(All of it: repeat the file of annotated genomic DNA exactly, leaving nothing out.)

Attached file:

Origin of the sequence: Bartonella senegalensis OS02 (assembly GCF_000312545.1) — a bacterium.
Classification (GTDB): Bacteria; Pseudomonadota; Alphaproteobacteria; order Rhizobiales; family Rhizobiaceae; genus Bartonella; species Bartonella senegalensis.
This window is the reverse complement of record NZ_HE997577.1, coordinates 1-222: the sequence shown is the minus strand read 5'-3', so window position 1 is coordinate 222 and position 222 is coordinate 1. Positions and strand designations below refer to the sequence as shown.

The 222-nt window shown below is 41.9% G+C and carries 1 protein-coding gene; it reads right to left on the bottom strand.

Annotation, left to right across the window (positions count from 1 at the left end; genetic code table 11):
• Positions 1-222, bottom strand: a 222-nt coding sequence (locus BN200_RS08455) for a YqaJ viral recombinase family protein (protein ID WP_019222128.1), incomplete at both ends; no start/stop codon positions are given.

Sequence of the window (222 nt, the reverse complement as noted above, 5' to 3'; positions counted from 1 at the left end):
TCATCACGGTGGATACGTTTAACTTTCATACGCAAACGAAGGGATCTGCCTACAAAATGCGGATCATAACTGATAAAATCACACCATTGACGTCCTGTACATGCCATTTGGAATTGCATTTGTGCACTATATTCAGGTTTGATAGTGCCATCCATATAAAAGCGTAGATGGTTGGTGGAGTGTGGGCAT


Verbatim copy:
Origin of the sequence: Bartonella senegalensis OS02 (assembly GCF_000312545.1) — a bacterium.
Classification (GTDB): Bacteria; Pseudomonadota; Alphaproteobacteria; order Rhizobiales; family Rhizobiaceae; genus Bartonella; species Bartonella senegalensis.
This window is the reverse complement of record NZ_HE997577.1, coordinates 1-222: the sequence shown is the minus strand read 5'-3', so window position 1 is coordinate 222 and position 222 is coordinate 1. Positions and strand designations below refer to the sequence as shown.

The 222-nt window shown below is 41.9% G+C and carries 1 protein-coding gene; it reads right to left on the bottom strand.

Annotation, left to right across the window (positions count from 1 at the left end; genetic code table 11):
• Positions 1-222, bottom strand: a 222-nt coding sequence (locus BN200_RS08455) for a YqaJ viral recombinase family protein (protein ID WP_019222128.1), incomplete at both ends; no start/stop codon positions are given.

Sequence of the window (222 nt, the reverse complement as noted above, 5' to 3'; positions counted from 1 at the left end):
TCATCACGGTGGATACGTTTAACTTTCATACGCAAACGAAGGGATCTGCCTACAAAATGCGGATCATAACTGATAAAATCACACCATTGACGTCCTGTACATGCCATTTGGAATTGCATTTGTGCACTATATTCAGGTTTGATAGTGCCATCCATATAAAAGCGTAGATGGTTGGTGGAGTGTGGGCAT